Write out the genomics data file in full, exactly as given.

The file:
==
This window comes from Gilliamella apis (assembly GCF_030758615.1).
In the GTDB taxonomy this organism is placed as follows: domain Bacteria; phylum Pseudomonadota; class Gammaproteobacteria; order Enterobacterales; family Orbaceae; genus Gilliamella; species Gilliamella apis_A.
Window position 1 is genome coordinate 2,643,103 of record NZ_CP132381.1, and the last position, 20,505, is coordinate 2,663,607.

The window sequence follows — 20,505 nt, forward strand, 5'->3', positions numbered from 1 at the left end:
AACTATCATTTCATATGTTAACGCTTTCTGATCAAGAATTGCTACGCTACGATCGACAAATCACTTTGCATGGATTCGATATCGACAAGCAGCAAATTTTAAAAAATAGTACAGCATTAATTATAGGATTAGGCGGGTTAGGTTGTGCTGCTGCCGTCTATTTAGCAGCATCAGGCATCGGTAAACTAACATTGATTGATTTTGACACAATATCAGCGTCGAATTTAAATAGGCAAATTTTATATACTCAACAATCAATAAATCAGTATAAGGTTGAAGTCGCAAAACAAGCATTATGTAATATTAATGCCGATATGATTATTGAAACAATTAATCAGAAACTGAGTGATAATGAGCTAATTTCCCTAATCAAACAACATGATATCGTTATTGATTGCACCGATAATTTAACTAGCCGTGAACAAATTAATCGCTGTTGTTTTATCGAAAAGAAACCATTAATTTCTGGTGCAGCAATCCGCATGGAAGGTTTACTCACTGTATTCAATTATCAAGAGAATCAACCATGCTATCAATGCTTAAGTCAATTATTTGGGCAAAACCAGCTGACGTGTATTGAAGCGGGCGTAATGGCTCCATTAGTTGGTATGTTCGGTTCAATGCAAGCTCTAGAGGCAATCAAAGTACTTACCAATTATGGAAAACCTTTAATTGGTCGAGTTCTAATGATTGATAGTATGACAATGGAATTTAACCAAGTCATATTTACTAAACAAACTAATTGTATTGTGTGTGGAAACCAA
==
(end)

This window comes from Gilliamella apis (assembly GCF_030758615.1).
In the GTDB taxonomy this organism is placed as follows: domain Bacteria; phylum Pseudomonadota; class Gammaproteobacteria; order Enterobacterales; family Orbaceae; genus Gilliamella; species Gilliamella apis_A.
Window position 1 is genome coordinate 2,643,103 of record NZ_CP132381.1, and the last position, 20,505, is coordinate 2,663,607.

The window sequence follows — 20,505 nt, forward strand, 5'->3', positions numbered from 1 at the left end:
AACTATCATTTCATATGTTAACGCTTTCTGATCAAGAATTGCTACGCTACGATCGACAAATCACTTTGCATGGATTCGATATCGACAAGCAGCAAATTTTAAAAAATAGTACAGCATTAATTATAGGATTAGGCGGGTTAGGTTGTGCTGCTGCCGTCTATTTAGCAGCATCAGGCATCGGTAAACTAACATTGATTGATTTTGACACAATATCAGCGTCGAATTTAAATAGGCAAATTTTATATACTCAACAATCAATAAATCAGTATAAGGTTGAAGTCGCAAAACAAGCATTATGTAATATTAATGCCGATATGATTATTGAAACAATTAATCAGAAACTGAGTGATAATGAGCTAATTTCCCTAATCAAACAACATGATATCGTTATTGATTGCACCGATAATTTAACTAGCCGTGAACAAATTAATCGCTGTTGTTTTATCGAAAAGAAACCATTAATTTCTGGTGCAGCAATCCGCATGGAAGGTTTACTCACTGTATTCAATTATCAAGAGAATCAACCATGCTATCAATGCTTAAGTCAATTATTTGGGCAAAACCAGCTGACGTGTATTGAAGCGGGCGTAATGGCTCCATTAGTTGGTATGTTCGGTTCAATGCAAGCTCTAGAGGCAATCAAAGTACTTACCAATTATGGAAAACCTTTAATTGGTCGAGTTCTAATGATTGATAGTATGACAATGGAATTTAACCAAGTCATATTTACTAAACAAACTAATTGTATTGTGTGTGGAAACCAA